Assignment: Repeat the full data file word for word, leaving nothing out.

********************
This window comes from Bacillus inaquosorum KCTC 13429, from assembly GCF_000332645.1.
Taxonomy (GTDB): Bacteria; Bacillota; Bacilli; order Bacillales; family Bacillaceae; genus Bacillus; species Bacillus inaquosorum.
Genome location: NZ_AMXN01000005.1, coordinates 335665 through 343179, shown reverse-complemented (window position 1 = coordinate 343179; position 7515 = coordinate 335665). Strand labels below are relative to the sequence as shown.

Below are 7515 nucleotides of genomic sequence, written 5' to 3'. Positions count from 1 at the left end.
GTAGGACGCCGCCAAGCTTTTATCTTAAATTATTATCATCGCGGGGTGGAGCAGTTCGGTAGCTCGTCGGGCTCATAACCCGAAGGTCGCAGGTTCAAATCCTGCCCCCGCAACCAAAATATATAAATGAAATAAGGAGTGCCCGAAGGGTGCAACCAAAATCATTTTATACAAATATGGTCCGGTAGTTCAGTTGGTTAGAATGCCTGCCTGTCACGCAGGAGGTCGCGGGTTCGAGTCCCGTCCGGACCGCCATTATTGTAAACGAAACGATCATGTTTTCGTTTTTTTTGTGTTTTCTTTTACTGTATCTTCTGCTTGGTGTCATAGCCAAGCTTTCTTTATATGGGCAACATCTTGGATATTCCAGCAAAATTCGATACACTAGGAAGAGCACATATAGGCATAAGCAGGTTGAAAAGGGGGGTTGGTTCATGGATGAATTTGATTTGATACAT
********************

This window comes from Bacillus inaquosorum KCTC 13429, from assembly GCF_000332645.1.
Taxonomy (GTDB): Bacteria; Bacillota; Bacilli; order Bacillales; family Bacillaceae; genus Bacillus; species Bacillus inaquosorum.
Genome location: NZ_AMXN01000005.1, coordinates 335665 through 343179, shown reverse-complemented (window position 1 = coordinate 343179; position 7515 = coordinate 335665). Strand labels below are relative to the sequence as shown.

Below are 7515 nucleotides of genomic sequence, written 5' to 3'. Positions count from 1 at the left end.
GTAGGACGCCGCCAAGCTTTTATCTTAAATTATTATCATCGCGGGGTGGAGCAGTTCGGTAGCTCGTCGGGCTCATAACCCGAAGGTCGCAGGTTCAAATCCTGCCCCCGCAACCAAAATATATAAATGAAATAAGGAGTGCCCGAAGGGTGCAACCAAAATCATTTTATACAAATATGGTCCGGTAGTTCAGTTGGTTAGAATGCCTGCCTGTCACGCAGGAGGTCGCGGGTTCGAGTCCCGTCCGGACCGCCATTATTGTAAACGAAACGATCATGTTTTCGTTTTTTTTGTGTTTTCTTTTACTGTATCTTCTGCTTGGTGTCATAGCCAAGCTTTCTTTATATGGGCAACATCTTGGATATTCCAGCAAAATTCGATACACTAGGAAGAGCACATATAGGCATAAGCAGGTTGAAAAGGGGGGTTGGTTCATGGATGAATTTGATTTGATACAT